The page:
Mara is in headlines recently for her turn as a sexual predator in Hannah Fidell’s new series for FX on Hulu, “A Teacher.” Though she’s loath to pinpoint precisely what went down on the “Fantastic Four” set, Mara attributed to the toxic environment to sexism.

“The fact of the matter is that my two horrendous experiences with directors were male directors,” she said. “Have I not gotten along with a female director? Absolutely. And was it not the greatest work experience? Sure. But there was never a time that I felt, ‘This is happening because I’m a woman.’ Where with the male directors, it 100 percent was only happening with me; it was a power dynamic thing. “And on both of my bad experiences, the movies were 95 percent men and I was the only woman in the movie.”

She also spoke about the experience with Collider, saying, “The thing that I always go back to on that one is that I think I should have followed my instincts more. Like when my gut was telling me, ‘You probably shouldn’t let that slide, what that person just said,’ or if you’re feeling a certain way about what an energy is like and how that is affecting your performance. You’re being paid to do a certain thing and if something is in the way of that, you have the right to speak up and say, ‘I’m actually not able to do what I am here to do because of X, Y and Z.’”

Still, Mara said she doesn’t regret making “Fantastic Four,” but rather, she does “regret not having stood up for myself. I regret that for sure. Because if my daughter ended up acting and was in a situation like that where she felt like she couldn’t speak up — meanwhile, I’m a pretty tough person and I really do advocate for myself. Granted, this was a few years ago and maybe this situation was different, but if I was in that situation today, it just wouldn’t have happened or it just would have been a different environment I think. So again, good learning experience, you know?”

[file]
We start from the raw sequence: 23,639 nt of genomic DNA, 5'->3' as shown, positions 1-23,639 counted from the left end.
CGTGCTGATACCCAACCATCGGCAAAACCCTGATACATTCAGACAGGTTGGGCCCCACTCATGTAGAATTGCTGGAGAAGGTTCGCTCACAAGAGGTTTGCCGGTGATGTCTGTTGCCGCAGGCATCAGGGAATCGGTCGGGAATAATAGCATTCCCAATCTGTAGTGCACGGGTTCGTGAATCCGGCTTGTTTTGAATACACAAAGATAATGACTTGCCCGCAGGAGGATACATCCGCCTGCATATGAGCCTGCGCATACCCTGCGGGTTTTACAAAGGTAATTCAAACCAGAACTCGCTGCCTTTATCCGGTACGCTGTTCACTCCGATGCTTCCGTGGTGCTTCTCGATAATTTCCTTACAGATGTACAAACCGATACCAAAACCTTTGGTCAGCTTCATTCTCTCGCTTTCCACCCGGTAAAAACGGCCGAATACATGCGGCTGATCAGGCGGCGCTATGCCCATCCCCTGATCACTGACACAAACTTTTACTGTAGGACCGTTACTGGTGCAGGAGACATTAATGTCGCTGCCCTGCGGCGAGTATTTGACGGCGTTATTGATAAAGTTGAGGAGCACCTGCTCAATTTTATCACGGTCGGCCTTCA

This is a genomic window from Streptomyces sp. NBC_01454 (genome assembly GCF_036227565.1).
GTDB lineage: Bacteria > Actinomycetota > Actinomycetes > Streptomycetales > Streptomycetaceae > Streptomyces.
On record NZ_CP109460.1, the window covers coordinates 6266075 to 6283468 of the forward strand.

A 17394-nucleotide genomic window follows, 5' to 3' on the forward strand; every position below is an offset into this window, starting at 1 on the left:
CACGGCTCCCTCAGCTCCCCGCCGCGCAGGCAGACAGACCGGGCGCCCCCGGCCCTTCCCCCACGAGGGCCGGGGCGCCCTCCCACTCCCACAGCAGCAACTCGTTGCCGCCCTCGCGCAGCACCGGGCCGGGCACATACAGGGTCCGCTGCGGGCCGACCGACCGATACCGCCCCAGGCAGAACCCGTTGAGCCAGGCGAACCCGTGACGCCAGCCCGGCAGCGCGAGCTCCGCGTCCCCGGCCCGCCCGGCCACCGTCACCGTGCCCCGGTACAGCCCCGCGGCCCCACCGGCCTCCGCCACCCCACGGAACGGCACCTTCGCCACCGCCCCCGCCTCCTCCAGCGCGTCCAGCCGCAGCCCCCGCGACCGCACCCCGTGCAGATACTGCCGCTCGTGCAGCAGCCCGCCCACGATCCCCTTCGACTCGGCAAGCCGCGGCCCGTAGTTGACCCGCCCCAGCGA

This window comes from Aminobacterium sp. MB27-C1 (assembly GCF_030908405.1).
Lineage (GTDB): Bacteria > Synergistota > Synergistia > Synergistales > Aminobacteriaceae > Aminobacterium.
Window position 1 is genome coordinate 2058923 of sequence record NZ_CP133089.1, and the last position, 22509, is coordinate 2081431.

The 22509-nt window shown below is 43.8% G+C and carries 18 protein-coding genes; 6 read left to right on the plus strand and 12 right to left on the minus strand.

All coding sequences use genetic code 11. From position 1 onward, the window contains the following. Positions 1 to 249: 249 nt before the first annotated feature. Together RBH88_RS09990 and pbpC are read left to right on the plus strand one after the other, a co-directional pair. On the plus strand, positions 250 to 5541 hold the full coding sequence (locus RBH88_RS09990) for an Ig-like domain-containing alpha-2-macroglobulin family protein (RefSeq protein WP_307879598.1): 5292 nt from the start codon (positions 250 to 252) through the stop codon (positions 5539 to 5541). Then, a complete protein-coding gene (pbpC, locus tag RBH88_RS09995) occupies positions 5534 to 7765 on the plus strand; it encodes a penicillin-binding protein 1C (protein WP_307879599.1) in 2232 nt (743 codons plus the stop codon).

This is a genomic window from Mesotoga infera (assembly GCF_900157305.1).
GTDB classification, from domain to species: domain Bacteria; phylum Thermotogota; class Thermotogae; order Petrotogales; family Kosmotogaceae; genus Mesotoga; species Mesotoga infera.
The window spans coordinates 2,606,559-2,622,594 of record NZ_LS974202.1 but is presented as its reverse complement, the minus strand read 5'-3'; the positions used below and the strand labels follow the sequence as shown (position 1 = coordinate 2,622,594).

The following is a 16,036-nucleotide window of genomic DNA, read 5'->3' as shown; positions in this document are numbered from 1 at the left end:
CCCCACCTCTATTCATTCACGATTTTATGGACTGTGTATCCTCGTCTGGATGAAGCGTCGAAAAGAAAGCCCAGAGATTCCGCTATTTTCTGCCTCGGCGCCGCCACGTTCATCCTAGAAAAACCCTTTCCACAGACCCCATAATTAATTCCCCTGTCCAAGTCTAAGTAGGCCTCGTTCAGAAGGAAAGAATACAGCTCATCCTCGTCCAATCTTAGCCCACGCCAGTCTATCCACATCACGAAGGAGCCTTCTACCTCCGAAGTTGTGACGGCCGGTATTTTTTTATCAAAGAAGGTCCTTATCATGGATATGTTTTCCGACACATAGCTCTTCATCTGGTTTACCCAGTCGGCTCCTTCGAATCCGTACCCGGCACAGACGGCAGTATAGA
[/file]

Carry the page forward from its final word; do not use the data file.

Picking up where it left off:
Source: IndieWire film

November 15, 2020

‘Ma Rainey’s Black Bottom’ First Reactions: Viola Davis and Chadwick Boseman Bring Down the House

The wait is over, and first reactions to Netflix’s upcoming awards season juggernaut “Ma Rainey’s Black Bottom” are finally here. And they’re major, with showers of acclaim for Oscar shoo-ins Viola Davis and Chadwick Boseman. Directed by George C. Wolfe and adapted from the beloved play by August Wilson, the drama debuted on Saturday, November 14 as part of a sneak-peek virtual premiere in partnership with the American Film Institute. “Ma Rainey’s Black Bottom” is set to launch on Netflix everywhere December 18.

In “Ma Rainey’s Black Bottom,” tensions and temperatures escalate throughout the course of an afternoon recording session in 1920s Chicago. A band of musicians await the arrival of one trailblazing performer, the Mother of the Blues, Ma Rainey. She’s played by Viola Davis, the Oscar winner for Best Supporting Actress for another August Wilson adaptation, director Denzel Washington’s “Fences.” (Washington is also a producer on “Ma Rainey’s.”) Late to the session, Ma Rainey stirs up ado with her white manager and producer over the control of her music. Meanwhile, the band waits in a claustrophobic rehearsal room, where trumpeter Levee (Boseman), with ambitions of his own, spurs his fellow musicians into revealing truths that will change all their lives.

The movie has buzz for Boseman’s posthumous (and final) performance. Netflix is planning to campaign Boseman in the Lead Actor category at the Oscars, with his turn in Spike Lee’s “Da 5 Bloods” (also for Netflix) vying for Supporting Actor.

The cast of “Ma Rainey’s Black Bottom” also includes Glynn Turman, Colman Domingo, and Michael Potts.

Check out a roundup of first reactions from Twitter below.

Source: IndieWire film